Community & Editorial
Creating a Native presence at Seattle Center
When a group of Native and non-Native citizens submitted a proposal to create a Northwest Native Cultural Center on the site of the former Fun Forest at Seattle Center, the idea struck a chord with a range of people in our community. The plan resonates with Natives, who have long felt marginalized and under-represented in urban life, and with non-Natives, who recognize the need for our city to honor its indigenous people.
The Northwest Native Cultural Center will be the first permanent, centrally located venue dedicated to the history and living culture of our region’s First People. It will be a place for all the Coast Salish tribes and groups, as well as urban Indians, to tell their own stories through displays, programs and performing arts.
Seattle Center, situated on the ancestral land of the Duwamish people in a city named after their leader, is the ideal location. This fall, a review panel recommended that the site be used for a museum dedicated to glass artist Dale Chihuly. The final decision, however, has not yet been made. We are asking Seattle residents to speak with a unified voice and ask the mayor and city council to support our vision for a Northwest Native Cultural Center, a proposal that is inclusive, not exclusive, and that broadens awareness of the shared heritage of this region. The history of Seattle did not begin when the Denny party landed at Alki Point.
The local indigenous cultures are very much alive. The NNCC will celebrate them by providing opportunities for children and adults to observe and interact with Native artists and carvers, basket makers and weavers, storytellers and dancers. The interpretive exhibitions will share how the Coast Salish people created a culture in harmony with the unique environment of Puget Sound.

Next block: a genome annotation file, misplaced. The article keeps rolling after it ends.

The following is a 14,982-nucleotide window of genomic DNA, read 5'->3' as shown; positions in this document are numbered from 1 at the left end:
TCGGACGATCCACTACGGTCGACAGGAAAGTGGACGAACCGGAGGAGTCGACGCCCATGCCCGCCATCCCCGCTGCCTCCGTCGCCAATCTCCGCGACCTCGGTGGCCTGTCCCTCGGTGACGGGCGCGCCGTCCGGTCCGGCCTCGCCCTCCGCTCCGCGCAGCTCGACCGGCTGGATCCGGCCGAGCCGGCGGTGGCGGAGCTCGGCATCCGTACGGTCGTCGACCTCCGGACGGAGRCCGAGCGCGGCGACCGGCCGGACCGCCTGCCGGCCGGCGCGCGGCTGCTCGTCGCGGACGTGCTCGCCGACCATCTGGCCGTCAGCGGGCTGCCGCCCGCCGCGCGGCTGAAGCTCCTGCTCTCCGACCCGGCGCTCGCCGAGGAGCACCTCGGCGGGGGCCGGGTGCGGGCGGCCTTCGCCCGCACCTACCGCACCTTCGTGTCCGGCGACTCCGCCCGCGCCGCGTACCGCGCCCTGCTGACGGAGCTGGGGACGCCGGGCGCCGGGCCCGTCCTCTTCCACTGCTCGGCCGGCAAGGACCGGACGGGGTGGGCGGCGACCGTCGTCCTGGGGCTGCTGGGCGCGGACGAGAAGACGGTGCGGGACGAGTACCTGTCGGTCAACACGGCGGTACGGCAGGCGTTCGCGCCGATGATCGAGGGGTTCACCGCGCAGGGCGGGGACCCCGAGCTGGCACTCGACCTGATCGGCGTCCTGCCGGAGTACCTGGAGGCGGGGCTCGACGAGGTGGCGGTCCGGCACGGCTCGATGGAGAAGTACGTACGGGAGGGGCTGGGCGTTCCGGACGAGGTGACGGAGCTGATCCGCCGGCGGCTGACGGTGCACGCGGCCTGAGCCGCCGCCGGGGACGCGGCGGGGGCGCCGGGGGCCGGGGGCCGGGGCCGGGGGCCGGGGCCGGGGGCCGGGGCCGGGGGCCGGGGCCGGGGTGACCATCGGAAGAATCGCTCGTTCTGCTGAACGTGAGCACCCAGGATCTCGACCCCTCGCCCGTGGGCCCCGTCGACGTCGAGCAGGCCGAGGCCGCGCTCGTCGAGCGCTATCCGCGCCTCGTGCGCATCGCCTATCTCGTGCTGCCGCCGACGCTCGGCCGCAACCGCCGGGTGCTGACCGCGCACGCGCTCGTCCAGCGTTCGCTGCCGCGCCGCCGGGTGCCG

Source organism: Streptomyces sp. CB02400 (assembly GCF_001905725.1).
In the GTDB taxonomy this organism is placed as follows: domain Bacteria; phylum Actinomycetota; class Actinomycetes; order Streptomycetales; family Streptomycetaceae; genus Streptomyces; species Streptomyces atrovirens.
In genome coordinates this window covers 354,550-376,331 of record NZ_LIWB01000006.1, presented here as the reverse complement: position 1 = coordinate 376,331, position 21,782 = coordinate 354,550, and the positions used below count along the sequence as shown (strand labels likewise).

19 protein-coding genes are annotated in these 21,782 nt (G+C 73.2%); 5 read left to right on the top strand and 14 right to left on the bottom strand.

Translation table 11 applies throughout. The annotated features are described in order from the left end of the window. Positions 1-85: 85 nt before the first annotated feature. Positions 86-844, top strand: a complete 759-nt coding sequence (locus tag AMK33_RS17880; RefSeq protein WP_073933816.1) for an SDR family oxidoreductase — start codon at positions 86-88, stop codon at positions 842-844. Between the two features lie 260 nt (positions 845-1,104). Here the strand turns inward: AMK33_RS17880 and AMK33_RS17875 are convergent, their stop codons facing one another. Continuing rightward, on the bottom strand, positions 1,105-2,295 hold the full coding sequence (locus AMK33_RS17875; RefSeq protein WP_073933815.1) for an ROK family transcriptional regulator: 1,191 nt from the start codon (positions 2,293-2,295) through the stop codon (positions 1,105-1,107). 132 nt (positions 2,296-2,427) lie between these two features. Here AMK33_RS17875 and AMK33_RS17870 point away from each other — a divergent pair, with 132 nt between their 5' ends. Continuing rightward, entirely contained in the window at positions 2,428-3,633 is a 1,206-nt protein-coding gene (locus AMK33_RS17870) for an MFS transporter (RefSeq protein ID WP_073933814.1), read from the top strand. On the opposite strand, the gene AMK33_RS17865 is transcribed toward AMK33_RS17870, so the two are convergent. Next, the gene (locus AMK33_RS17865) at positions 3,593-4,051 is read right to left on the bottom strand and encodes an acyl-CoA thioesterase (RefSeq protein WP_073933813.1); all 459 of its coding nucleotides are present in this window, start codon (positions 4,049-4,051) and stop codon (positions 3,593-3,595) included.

Perhaps most importantly, the NNCC will not benefit any one person, group, tribe or organization, but exist for the good of all. It will serve as a central resource center where visitors can learn more about the Native history of this region from people whose ancestors cared for this land for countless generations.
Native American architect Johnpaul Jones, renowned for his work on the Smithsonian’s critically acclaimed National Museum of the American Indian in Washington, D.C., has committed to designing the cultural center.
Many Native organizations have come together in support of the Northwest Native Cultural Center initiative, including the Seattle Indian Health Board, Chief Seattle Club, United Indians of All Tribes Foundation and Western Washington Native American Education Consortium. The Metropolitan Democratic Club and 37th District Democrats passed resolutions endorsing it. The president of Antioch University, a retired Seattle Port Commissioner, artists, writers and an esteemed conservationist are just a few of those who have voiced their support in recent weeks.
Many others took the time to post comments on Facebook or on blogs. Seattle PI blogger Amalia Walton perhaps put it best: “The NNCC belongs at the Seattle Center because it isn’t a random idea inspired by self-promotion or something that is trendy or interesting today and gone tomorrow. The Cultural Center would anchor us in our past and hold a mirror to our present. There is an empty place in our lives today where Native culture should live.”
Help us fill this empty place and make this long overdue dream a reality. Let the mayor and your city council members know what you’d like to see at the Seattle Center.
It’s time we recognized that our history here in the Puget Sound area, indeed all of these United States, is not just the history of white settlement. The Northwest Native Cultural Center at the Seattle Center will go a long way towards filling a hole in our shared history.
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